State v. Lewis

Decision Date20 June 1936
Docket Number8385.
PartiesSTATE v. LEWIS.
CourtWest Virginia Supreme Court

Submitted May 5, 1936.

Rehearing Denied Sept. 1, 1936.

Syllabus by the Court.

1. In a trial under an indictment for receiving stolen goods which, on the element of knowledge required by the statute for a conviction, alleges only that the accused received the goods in question "well knowing the said goods and chattels to have been unlawfully and feloniously stolen," it is reversible error to instruct the jury that they should return a verdict of guilty if they find beyond a reasonable doubt that the goods in question were stolen and that the accused received them knowing them to be stolen or having cause to believe them to be stolen property.

2. In an indictment for receiving stolen goods a description of the property stolen as "four shotguns of the value of $140.00, two watches of the value of $10.95," is good upon demurrer.

Error to Circuit Court, Kanawha County.

Carson Lewis was convicted of receiving stolen goods, and he brings error.

Reversed and remanded.

MAXWELL J., and HATCHER, P., dissenting.

Salisbury Hackney & Lopinsky, of Charleston, for plaintiff in error.

Homer A. Holt, Atty. Gen., and Kenneth E. Hines, Asst. Atty. Gen for the State.

KENNA Judge.

Carson Lewis was indicted in the intermediate court of Kanawha county for receiving stolen goods, the indictment alleging that on the ------ day of August, 1935, in that county, he received four shotguns and two watches "well knowing the said goods and chattels to have been unlawfully and feloniously stolen." To a judgment of the circuit court declining to review the judgment of the intermediate court based upon a verdict of guilty, he prosecutes this writ of error.

The principal assignment of error is based upon the language just quoted from the indictment, and the fact that the court instructed the jury that if they believed beyond a reasonable doubt that the shotguns and watches described in the evidence were stolen property and that they came into the possession of the defendant under such circumstances as that the defendant knew or had cause to believe they were stolen property, then the jury should find the defendant guilty. It will be noted that the charge in the indictment was for receiving the goods and chattels knowing them to have been stolen, whereas, the instruction is that a verdict of guilty may be returned if the jury believed beyond a reasonable doubt that the defendant had cause to believe the property to be stolen.

The reason for the confusion between the indictment and the instruction given by the court doubtless is that, whereas under section 18 of chapter 145 of the Code of 1923, the offense of receiving stolen goods was committed only when the goods were known to be stolen, under section 18 of article 3 of chapter 61 of the Code of 1931, the statute was expanded to include cases where stolen goods were received if the recipient had reason to believe they had been stolen. It cannot be doubted that the amendment effected by the Code of 1931 is a substantial change in the definition and nature of this offense. The indictment followed the old statute; the instruction of the court followed the new. The indictment is sufficient under either the old or new section, but that fact does not dispose of the question before us.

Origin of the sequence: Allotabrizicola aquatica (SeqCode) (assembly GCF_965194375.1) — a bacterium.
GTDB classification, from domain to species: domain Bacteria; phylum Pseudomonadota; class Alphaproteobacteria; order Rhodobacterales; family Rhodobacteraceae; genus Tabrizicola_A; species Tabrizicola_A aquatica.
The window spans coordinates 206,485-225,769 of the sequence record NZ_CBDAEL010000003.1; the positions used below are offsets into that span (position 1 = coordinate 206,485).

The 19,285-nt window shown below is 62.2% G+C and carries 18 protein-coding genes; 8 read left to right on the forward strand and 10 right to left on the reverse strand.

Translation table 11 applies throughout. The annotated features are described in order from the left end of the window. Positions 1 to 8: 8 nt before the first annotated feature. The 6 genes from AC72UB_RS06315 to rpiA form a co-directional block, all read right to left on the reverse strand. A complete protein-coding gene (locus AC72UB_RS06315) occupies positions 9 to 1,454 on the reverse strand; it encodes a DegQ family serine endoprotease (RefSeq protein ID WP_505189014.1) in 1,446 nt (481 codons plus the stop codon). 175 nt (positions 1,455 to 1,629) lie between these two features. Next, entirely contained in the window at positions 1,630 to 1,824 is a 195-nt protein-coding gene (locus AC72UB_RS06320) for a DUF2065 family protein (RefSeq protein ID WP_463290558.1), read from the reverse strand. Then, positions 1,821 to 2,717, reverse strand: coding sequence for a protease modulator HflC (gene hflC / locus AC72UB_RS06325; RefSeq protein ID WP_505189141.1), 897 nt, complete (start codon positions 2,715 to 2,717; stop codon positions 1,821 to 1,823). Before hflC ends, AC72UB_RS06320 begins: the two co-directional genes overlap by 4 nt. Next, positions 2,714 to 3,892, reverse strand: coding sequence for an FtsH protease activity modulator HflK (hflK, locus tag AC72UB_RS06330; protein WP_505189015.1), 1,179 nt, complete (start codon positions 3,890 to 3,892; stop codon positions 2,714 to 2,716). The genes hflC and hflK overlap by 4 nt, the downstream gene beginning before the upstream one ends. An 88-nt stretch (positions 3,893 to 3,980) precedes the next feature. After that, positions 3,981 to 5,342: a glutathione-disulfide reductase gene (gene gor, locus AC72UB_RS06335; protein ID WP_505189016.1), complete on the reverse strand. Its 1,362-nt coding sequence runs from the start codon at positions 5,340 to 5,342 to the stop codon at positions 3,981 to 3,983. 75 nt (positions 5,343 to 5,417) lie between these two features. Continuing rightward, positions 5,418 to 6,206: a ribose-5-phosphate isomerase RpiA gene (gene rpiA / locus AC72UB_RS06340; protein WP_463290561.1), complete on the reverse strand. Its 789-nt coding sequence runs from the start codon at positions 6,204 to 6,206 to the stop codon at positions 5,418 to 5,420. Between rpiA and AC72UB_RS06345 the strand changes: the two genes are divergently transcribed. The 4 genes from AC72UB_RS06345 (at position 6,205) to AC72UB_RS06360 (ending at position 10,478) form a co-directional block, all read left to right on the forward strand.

Under the old section, there is but one way that the offense may be committed, and that is receiving goods knowing them to have been stolen. Under the new section, there are two ways that the offense may be committed, first, by receiving goods knowing them to have been stolen, and, second, receiving goods with reason to believe that they were stolen. The indictment before us was restricted to the one offense; the instructions of the court included both. This statute is to be strictly construed. State v. Smith, 98 W.Va. 185, 126 S.E. 703. We are of the opinion that, since the accused could not be convicted upon a state of facts not charged in the indictment, it was reversible error for the trial court to instruct the jury that he could be. An irregularity in this instruction is the fact that it uses the words "knew, or had cause to believe," whereas, under the statute, the words are "reason to believe." There is no assignment of error for this reason, but we do not wish to be understood as now approving a form of instruction that makes this departure from the language of the statute.

We are of the opinion that the assignment of error based upon the insufficiency of the description contained in the indictment of the articles alleged to have been stolen is without merit. They were described as four shotguns and two watches, and the ownership and value of each class of goods was alleged. In State v. Bailey, 63 W.Va. 668, 60 S.E. 785, the rule is laid down that in a larceny indictment it is not necessary to describe the goods stolen by reference to any mark or identification by which they can be distinguished from other goods of the same or similar kind. In State v Blair, 63 W.Va. 635, 60 S.E. 795, an indictment was approved which described the goods stolen as "one man's saddle," and "one horse." The discussion appearing in the opinion of this case at page 636 of 63 W.Va. 60 S.E. 795, points out a number of descriptions that have been...

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